Published: Tuesday, February 19, 2013 at 5:57 p.m.
Last Modified: Tuesday, February 19, 2013 at 5:57 p.m.
Former Sonoma State University professor Raymond Castro died Jan. 15 after battling a long illness. He was 64.
Castro served as the department chair for the Chicano and Latin Studies (CALS) program at SSU from 1994-2004.
During his tenure at SSU, Castro was instrumental in the development of the CALS department and was one of the proponents who changed the name of the department from Mexican-American Studies to CALS.
“He chaired the department through some very tough economic times and managed to stay afloat,” said Patricia Kim-Rajal, the current chair of the CALS department. “He deserves a lot of credit for that.”
Remembered as a “charming” man whose favorite holiday was Halloween, Castro was born in Los Angeles on May 11, 1948, the son of Raymond L. Castro and Antonia Robles. Castro's father was a painter for the L.A. city school district, and his mother was a housewife.
Castro attended high school at St. Anthony's Franciscan Seminary in Santa Barbara, graduating in 1966.
He graduated from UCLA in 1970 with a B.A. in Spanish, staying on at the school to finish a master's degree in public administration in 1972. Castro received his doctorate of education from Harvard University in 1976, a field he went on to work in most of his life.
Castro worked as an administrator and faculty member at Claremont Graduate School, San Jose State University, U.C. Berkeley and SSU.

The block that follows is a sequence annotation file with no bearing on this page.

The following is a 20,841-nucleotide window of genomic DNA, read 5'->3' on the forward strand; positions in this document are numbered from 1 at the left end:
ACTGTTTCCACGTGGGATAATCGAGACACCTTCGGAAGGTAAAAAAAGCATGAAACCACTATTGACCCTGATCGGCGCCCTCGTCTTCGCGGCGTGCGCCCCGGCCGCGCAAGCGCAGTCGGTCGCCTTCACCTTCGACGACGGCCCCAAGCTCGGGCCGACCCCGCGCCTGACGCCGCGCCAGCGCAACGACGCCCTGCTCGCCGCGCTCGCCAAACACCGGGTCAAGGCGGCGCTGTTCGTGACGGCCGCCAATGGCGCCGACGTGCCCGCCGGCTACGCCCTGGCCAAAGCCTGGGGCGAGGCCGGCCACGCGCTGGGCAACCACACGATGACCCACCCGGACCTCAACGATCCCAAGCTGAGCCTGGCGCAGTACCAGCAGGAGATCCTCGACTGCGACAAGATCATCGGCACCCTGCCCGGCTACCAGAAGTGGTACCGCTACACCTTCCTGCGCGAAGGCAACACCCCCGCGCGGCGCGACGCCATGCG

He also served as vice president of the Tomas Rivera Policy Institute, a think tank for Latino issues, from 1988-1993.
Daughter Maria Garcia noted that one of his greatest achievements was the work he had done for the education of the Chicano and Latin community. She recounted the story of how her father obtained a list of all of the Latino students who had dropped out of SSU, calling up each one of them to see if he could help them reconsider.
“I met many students later on who told me he was integral in helping them move forward with their lives,” said Garcia.
A memorial service will take place in Southern California later this month.
Castro is survived by his four children, Dr. Maria Garcia of Santa Rosa, Raymond A. Castro of Denver, Walter Castro of San Francisco and Carlos Castro of Albuquerque; and his grandchildren, Roberto Garcia, Alejandro Garcia and Anthony Castro. He is also survived by his brothers Paul Castro and David Castro, along with his nephew Paul Castro and nieces Jessica Castro and Sara Castro.